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As bells rang out across Harvard’s campus to mark the five o’clock hour, Sparks House—the former residence of the late Reverend Peter J. Gomes—opened its doors again on Wednesday to continue its tradition of hosting a weekly tea.
Though the custom was put on hold earlier this year after Gomes’ death, a hearty crowd of visitors from across the University showed up yesterday ready to mingle, snack, and relax.
“It’s a real joy that we are doing this. Tea has been such a good tradition of hospitality and fellowship at the church,” said Administrative Assistant at Memorial Church Christine E. Whiteside. “We wanted to continue that.”
Though Gomes passed away in February, many continued to reflect on his legacy, including the teas that he used to hold.
“To enter Sparks House for the first time [after Gomes’ death] is ... to feel both the poignance of his absence and the warmth of his welcoming, encompassing spirit, sustained in the hospitality of the Memorial Church,” said one longtime tea attendee and Harvard affiliate in an email to The Crimson.
Guests said they noticed subtle differences between the revived tea and the teas that Gomes once held.
No longer is a guest of honor selected to pour tea each week. In the past, Gomes would, in Anglophile fashion, choose a friend or acquaintance to pour tea for the other visitors—a position of great honor, according to Whiteside. Guests now pour tea for themselves.
And although the house is not completely empty, it lacks the previous air of a “veritable museum,” according to longtime caterer of Gomes’ events Gerald S. Pierce. Gone are the portrait-filled walls, the grand piano, and the ornate silver serving dishes, trademarks of Sparks House during Gomes’ lifetime.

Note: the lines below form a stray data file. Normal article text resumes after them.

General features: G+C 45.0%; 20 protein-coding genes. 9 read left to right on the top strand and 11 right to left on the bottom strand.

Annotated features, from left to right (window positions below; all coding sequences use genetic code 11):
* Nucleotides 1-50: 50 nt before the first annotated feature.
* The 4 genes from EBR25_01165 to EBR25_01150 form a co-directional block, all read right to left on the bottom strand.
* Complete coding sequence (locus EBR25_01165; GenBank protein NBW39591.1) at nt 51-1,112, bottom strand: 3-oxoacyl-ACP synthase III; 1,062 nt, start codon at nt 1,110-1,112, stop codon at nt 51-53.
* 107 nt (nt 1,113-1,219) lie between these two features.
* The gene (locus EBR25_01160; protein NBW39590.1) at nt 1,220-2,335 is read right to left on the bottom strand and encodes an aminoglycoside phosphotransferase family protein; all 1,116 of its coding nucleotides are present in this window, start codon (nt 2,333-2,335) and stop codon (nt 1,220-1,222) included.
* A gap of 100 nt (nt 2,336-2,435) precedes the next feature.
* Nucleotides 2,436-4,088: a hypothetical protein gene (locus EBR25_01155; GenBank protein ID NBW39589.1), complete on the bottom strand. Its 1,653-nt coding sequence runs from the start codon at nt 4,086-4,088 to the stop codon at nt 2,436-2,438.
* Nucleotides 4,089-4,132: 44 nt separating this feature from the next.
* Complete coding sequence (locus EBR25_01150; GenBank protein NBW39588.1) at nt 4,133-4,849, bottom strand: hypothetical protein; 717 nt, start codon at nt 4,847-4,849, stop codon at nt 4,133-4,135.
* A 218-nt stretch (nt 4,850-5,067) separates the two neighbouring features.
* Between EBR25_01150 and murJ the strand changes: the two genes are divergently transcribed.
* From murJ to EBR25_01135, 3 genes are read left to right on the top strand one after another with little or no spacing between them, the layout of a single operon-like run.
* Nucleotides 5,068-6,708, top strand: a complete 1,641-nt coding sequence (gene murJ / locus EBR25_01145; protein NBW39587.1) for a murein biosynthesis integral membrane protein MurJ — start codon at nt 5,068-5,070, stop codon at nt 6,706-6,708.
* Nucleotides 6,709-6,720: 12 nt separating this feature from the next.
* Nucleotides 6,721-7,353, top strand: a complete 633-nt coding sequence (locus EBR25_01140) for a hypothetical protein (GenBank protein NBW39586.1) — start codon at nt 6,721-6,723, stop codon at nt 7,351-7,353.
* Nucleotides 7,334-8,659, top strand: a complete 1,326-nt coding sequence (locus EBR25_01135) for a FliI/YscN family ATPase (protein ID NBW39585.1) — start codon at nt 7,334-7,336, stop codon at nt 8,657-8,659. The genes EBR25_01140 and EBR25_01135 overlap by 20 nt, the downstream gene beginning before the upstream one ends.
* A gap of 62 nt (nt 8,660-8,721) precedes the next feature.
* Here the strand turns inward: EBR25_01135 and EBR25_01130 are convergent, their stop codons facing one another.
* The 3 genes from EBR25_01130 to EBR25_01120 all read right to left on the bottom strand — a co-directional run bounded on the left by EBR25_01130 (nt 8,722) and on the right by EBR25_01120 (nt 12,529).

One longtime tea attendee joked that the removal of Gomes’ numerous collections gave visitors an opportunity to finally see the architecture of the house.
The few pieces from Gomes’ time that have remained include portraits of the home’s first owners, former University President Jared Sparks, a member of the Class of 1815, and his wife.
According to Pierce, many of the other portraits that once adorned the walls were more difficult to identify.
“On the spot, [Gomes] would tell stories about the portraits that were just completely made up,” he said.
“There was one who looked like my Aunt Vera. So he just called her that,” the church’s Pastoral Coordinator Jan C. Randolph recalled with a laugh.
Though Gomes died months ago, he would likely not be surprised that his friends still have him on their minds.
“Well you know Jerry, he may well be a star,” said Pierce, imitating a line Gomes would repeat about a Harvard professor. “But I am an institution.”
Though hospitality was the word on the minds of the church’s staff, the event had to come to an end.
“We will kindly ask you to make your leave,” said Epps Fellow Nathaniel P. Katz with a smile.
—Staff writer Justin C. Worland can be reached at email@example.com.
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